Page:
The Wild Rivers Outpost is the homepage of the Wild Rivers region of northern California and southern Oregon. It is a project of Lost Coast Communications, and is the sister publication of Humboldt County's Lost Coast Outpost.
→ GOT NEWS? Great! Please send all press releases/general editorial correspondence to email@example.com.
→ WANT TO ADVERTISE? Fantastic! Please call (707) 786-5104, or email firstname.lastname@example.org.
- Jessica Cejnar
Crescent City Bureau Chief
From the Lost Coast Outpost:
- Hank Sims: email@example.com
- Andrew Goff: firstname.lastname@example.org
- Ryan Burns: email@example.com
- Stephanie McGeary: firstname.lastname@example.org
How do I submit an obituary?
Sorry for your loss.
The Lost Coast Outpost runs obituaries of Humboldt County residents at no charge. Email the obituary to email@example.com, and put “Obituary” in the subject line.
Note: The Outpost can only run obituaries of people who meet one or the other of the following criteria:
- People who were living in Del Norte or Curry counties or immediately neighboring communities at the time of their passing.
- Former area residents who will be interred here, and who will be having services here at a public place.
When should I submit my obituary?
Submit your obituary when you have all the information you want to run in it — dates and times of services, celebrations of life, etc. — and not before. We can only run an obituary once.
What should I include in the obituary?
This is important. We want to read about your friend or family member’s life, and we want other people to read it too. Here are some tips.
In the first place, we would like you to send a photo of the deceased. It doesn’t matter what age the person was when the photo was taken — just send the best photo you have, the one that best illustrates the person’s spirit. You can send the photo as a JPG or PNG or GIF or whatever — doesn’t matter — but it should be a reasonably high-resolution file.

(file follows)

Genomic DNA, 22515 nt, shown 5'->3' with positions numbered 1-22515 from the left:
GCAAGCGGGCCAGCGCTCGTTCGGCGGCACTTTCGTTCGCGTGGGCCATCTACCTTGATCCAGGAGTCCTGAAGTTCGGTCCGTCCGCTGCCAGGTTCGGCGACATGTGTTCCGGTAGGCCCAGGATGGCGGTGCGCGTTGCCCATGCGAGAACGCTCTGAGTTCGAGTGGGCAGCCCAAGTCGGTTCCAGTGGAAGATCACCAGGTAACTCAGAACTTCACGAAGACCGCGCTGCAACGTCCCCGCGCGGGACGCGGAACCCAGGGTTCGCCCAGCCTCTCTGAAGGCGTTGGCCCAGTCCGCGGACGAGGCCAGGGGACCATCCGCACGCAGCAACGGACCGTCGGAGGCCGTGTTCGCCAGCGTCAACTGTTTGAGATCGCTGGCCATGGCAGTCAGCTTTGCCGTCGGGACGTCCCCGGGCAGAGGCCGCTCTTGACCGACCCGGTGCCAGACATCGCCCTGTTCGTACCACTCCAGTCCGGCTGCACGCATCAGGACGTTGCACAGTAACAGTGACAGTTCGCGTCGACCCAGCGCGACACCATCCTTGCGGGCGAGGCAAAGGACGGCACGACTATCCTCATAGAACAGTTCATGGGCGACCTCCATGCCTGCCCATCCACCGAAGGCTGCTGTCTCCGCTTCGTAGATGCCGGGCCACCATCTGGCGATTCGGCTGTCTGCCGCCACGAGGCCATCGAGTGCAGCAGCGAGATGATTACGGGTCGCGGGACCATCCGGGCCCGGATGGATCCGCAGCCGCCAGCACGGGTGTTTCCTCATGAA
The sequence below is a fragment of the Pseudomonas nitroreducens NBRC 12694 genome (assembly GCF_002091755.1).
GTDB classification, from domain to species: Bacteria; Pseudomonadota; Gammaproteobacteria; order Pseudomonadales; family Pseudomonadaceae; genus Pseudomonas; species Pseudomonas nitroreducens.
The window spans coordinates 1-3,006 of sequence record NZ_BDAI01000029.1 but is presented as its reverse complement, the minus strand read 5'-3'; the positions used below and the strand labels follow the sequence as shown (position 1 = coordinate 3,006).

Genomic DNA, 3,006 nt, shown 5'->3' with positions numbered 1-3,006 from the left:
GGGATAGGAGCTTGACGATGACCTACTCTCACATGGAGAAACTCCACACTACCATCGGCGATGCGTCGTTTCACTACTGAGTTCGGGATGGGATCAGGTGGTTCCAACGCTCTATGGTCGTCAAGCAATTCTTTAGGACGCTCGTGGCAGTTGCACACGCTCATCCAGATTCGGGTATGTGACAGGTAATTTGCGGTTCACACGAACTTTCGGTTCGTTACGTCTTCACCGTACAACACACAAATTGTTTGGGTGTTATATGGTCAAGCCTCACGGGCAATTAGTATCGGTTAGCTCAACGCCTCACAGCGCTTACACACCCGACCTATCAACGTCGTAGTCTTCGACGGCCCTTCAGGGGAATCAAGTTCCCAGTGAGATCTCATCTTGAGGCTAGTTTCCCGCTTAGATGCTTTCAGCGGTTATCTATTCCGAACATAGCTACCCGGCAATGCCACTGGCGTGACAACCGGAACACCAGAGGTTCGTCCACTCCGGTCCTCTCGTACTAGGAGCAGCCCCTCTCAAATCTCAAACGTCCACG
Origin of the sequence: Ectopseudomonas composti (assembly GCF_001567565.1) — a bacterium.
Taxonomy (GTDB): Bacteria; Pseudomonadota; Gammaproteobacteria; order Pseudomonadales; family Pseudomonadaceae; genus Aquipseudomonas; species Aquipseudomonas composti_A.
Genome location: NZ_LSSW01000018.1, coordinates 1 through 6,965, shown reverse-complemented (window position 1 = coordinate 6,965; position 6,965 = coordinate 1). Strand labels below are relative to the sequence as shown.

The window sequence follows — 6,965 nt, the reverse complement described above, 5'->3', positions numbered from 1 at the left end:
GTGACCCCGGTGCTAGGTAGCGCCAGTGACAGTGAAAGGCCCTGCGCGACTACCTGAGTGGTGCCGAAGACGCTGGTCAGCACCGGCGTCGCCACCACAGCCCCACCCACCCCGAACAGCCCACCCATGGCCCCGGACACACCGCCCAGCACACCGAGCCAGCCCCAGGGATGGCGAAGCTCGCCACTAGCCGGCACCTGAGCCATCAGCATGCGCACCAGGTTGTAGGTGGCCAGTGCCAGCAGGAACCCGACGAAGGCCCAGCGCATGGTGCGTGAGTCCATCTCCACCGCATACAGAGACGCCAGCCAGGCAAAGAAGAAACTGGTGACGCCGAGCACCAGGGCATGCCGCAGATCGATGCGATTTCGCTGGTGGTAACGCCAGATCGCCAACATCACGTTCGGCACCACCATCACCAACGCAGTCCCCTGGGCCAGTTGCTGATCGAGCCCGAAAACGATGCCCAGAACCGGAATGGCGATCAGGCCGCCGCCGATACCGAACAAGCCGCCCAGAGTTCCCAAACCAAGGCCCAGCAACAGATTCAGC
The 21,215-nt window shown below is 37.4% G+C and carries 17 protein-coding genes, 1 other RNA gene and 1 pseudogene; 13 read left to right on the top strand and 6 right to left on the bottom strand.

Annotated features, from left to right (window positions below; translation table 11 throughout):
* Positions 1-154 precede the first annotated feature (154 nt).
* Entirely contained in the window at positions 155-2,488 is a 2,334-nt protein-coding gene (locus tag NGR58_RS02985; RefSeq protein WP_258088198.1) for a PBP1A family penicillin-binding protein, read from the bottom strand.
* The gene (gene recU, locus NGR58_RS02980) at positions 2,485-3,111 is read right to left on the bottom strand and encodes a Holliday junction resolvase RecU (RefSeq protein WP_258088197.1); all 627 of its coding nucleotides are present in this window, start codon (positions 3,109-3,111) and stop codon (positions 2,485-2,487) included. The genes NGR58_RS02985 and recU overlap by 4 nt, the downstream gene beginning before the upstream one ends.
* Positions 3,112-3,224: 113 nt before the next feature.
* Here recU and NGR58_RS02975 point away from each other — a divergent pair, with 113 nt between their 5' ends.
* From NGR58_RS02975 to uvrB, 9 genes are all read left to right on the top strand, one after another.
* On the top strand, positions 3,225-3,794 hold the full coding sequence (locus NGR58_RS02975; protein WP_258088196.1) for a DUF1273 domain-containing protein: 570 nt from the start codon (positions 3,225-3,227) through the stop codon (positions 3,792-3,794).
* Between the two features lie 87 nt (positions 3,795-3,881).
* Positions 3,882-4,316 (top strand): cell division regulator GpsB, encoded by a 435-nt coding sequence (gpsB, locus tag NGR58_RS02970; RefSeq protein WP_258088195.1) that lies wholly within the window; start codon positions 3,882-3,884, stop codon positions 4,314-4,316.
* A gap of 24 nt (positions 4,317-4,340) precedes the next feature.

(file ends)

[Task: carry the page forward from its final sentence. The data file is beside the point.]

Secondly: When you sit down to write your obituary, don’t skimp on the details. Tell us when and where she was born. Tell us some of the things she did growing up. Tell us about her work. Tell us about her accomplishments, the things she loved, the major milestones in her life. Give us some anecdotes — tell us one or two stories, the sorts of stories that family and friends will share while they are grieving.
Newspaper obituaries have a word limit. We do not. Don’t worry about that.
We think it is a nice tradition to name the people who have survived the deceased, and who preceded him in death, but it is not mandatory.
If you’d like old friends and acquaintances to know about any services or memorials that are coming up, please include those at the end of the obituary.
What other information do you need?
Two things: we need a name and phone number from the person who sends us the obituary, and we need to know the name of the funeral home that has handled the arrangements. We won’t publish those things if you don’t want us to. Just tack them on the top of the email.